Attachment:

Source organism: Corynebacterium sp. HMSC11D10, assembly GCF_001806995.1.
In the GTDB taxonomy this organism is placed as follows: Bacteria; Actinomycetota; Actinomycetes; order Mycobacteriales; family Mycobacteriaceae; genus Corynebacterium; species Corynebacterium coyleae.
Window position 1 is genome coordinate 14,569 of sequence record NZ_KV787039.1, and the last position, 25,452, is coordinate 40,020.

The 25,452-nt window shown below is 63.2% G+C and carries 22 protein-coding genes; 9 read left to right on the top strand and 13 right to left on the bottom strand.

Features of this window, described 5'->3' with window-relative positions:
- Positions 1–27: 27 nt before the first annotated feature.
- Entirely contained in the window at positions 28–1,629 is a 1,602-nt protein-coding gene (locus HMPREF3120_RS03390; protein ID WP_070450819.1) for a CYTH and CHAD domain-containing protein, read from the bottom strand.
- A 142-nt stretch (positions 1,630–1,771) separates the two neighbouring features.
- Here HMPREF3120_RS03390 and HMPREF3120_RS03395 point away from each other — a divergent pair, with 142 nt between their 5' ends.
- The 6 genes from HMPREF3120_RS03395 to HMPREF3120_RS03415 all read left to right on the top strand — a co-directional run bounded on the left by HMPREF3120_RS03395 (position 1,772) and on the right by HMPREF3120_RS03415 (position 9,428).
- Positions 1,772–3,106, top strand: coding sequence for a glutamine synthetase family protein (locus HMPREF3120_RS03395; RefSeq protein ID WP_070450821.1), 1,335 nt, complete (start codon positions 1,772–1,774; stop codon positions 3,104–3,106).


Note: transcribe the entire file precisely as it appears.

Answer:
Source organism: Corynebacterium sp. HMSC11D10, assembly GCF_001806995.1.
In the GTDB taxonomy this organism is placed as follows: Bacteria; Actinomycetota; Actinomycetes; order Mycobacteriales; family Mycobacteriaceae; genus Corynebacterium; species Corynebacterium coyleae.
Window position 1 is genome coordinate 14,569 of sequence record NZ_KV787039.1, and the last position, 25,452, is coordinate 40,020.

The 25,452-nt window shown below is 63.2% G+C and carries 22 protein-coding genes; 9 read left to right on the top strand and 13 right to left on the bottom strand.

Features of this window, described 5'->3' with window-relative positions:
- Positions 1–27: 27 nt before the first annotated feature.
- Entirely contained in the window at positions 28–1,629 is a 1,602-nt protein-coding gene (locus HMPREF3120_RS03390; protein ID WP_070450819.1) for a CYTH and CHAD domain-containing protein, read from the bottom strand.
- A 142-nt stretch (positions 1,630–1,771) separates the two neighbouring features.
- Here HMPREF3120_RS03390 and HMPREF3120_RS03395 point away from each other — a divergent pair, with 142 nt between their 5' ends.
- The 6 genes from HMPREF3120_RS03395 to HMPREF3120_RS03415 all read left to right on the top strand — a co-directional run bounded on the left by HMPREF3120_RS03395 (position 1,772) and on the right by HMPREF3120_RS03415 (position 9,428).
- Positions 1,772–3,106, top strand: coding sequence for a glutamine synthetase family protein (locus HMPREF3120_RS03395; RefSeq protein ID WP_070450821.1), 1,335 nt, complete (start codon positions 1,772–1,774; stop codon positions 3,104–3,106).